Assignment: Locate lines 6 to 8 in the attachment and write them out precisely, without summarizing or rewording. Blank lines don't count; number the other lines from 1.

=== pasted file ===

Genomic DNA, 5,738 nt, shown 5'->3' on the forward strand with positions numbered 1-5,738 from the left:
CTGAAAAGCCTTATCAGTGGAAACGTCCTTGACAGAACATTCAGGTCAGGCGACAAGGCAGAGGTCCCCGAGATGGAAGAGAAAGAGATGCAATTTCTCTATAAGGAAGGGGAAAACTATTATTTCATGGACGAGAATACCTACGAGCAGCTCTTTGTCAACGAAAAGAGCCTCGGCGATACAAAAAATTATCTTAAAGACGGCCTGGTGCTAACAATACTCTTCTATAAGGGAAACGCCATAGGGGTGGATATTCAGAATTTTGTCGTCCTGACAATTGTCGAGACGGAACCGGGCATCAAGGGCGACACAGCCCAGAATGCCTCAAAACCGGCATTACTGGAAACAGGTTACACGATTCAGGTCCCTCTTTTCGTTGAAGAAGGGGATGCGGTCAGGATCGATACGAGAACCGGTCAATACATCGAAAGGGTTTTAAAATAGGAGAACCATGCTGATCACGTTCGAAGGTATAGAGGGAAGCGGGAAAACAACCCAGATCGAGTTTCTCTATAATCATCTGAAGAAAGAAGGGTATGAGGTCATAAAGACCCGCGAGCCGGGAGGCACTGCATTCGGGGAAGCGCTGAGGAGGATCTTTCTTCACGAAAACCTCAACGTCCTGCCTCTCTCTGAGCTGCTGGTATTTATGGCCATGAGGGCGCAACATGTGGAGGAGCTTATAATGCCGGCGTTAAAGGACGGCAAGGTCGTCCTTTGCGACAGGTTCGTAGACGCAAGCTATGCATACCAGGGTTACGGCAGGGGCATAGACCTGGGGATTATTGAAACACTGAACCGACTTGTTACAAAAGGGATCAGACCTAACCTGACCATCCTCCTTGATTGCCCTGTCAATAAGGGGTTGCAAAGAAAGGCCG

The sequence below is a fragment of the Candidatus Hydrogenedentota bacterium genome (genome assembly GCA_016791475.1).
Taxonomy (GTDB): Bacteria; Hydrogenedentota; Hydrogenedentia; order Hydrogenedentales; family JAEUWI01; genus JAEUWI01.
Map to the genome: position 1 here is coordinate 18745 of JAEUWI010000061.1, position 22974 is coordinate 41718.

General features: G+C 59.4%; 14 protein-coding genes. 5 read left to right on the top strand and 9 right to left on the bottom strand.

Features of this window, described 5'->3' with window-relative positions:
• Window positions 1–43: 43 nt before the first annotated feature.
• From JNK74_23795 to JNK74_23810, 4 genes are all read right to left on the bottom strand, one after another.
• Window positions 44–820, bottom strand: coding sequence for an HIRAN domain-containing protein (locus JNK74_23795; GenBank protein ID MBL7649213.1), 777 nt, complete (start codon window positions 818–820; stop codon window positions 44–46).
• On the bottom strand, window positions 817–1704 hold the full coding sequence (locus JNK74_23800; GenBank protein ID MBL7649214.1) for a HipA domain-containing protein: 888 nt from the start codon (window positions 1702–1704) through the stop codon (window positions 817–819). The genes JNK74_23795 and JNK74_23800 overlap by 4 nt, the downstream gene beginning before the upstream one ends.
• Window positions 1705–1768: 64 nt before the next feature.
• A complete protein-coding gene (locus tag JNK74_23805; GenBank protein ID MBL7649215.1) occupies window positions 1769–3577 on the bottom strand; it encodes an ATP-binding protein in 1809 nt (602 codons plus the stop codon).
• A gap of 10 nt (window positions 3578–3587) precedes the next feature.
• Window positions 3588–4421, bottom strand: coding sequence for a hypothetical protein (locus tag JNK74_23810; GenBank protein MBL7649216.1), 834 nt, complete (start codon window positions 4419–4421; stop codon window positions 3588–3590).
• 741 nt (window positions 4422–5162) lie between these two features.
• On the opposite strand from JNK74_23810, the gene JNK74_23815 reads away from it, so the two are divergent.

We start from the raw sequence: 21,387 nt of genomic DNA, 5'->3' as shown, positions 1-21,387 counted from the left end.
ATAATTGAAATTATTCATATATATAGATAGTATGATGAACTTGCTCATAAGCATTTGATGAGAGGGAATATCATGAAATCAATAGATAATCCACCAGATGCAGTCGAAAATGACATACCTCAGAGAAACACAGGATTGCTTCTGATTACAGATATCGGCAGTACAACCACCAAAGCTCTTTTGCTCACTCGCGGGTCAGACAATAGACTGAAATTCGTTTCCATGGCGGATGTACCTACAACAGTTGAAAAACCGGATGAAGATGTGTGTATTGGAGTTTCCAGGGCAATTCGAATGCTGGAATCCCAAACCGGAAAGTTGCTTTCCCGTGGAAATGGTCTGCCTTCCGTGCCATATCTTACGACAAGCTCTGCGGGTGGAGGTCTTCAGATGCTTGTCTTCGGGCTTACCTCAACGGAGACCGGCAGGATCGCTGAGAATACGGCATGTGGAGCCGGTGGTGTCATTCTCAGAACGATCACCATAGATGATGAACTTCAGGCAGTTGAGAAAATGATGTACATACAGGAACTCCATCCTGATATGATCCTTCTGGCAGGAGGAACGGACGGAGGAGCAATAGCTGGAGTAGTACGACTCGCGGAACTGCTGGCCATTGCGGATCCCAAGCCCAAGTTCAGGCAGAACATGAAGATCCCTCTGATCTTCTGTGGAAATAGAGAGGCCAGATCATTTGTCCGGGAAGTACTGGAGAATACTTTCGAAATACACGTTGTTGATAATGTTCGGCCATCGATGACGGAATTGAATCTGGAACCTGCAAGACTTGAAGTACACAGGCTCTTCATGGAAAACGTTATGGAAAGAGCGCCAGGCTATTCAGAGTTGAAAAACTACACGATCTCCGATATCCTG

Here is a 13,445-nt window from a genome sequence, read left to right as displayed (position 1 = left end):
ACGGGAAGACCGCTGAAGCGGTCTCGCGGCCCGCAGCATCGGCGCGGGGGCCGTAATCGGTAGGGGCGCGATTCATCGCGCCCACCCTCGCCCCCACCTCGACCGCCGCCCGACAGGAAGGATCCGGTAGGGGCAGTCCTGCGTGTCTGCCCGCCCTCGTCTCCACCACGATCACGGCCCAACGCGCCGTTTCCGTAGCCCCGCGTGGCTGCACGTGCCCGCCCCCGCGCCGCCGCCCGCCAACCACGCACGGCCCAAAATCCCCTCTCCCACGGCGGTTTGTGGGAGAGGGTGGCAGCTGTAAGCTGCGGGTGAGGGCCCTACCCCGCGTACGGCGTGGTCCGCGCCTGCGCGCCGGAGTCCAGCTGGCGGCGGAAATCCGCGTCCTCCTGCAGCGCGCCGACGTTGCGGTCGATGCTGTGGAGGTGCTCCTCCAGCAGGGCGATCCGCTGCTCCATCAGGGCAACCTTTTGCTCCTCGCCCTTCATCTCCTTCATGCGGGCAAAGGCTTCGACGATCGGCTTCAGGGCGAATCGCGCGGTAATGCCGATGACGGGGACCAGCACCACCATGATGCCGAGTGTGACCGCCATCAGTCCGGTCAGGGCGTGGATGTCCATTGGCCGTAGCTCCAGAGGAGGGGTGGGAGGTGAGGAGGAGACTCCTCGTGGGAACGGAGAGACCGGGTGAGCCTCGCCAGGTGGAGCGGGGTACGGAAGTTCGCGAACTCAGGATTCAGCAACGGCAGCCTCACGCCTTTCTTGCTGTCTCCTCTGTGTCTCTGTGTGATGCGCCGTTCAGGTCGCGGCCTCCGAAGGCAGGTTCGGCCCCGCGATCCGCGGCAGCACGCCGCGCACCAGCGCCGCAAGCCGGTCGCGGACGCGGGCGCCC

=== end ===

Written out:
General features: G+C 59.4%; 14 protein-coding genes. 5 read left to right on the top strand and 9 right to left on the bottom strand.

Features of this window, described 5'->3' with window-relative positions:
• Window positions 1–43: 43 nt before the first annotated feature.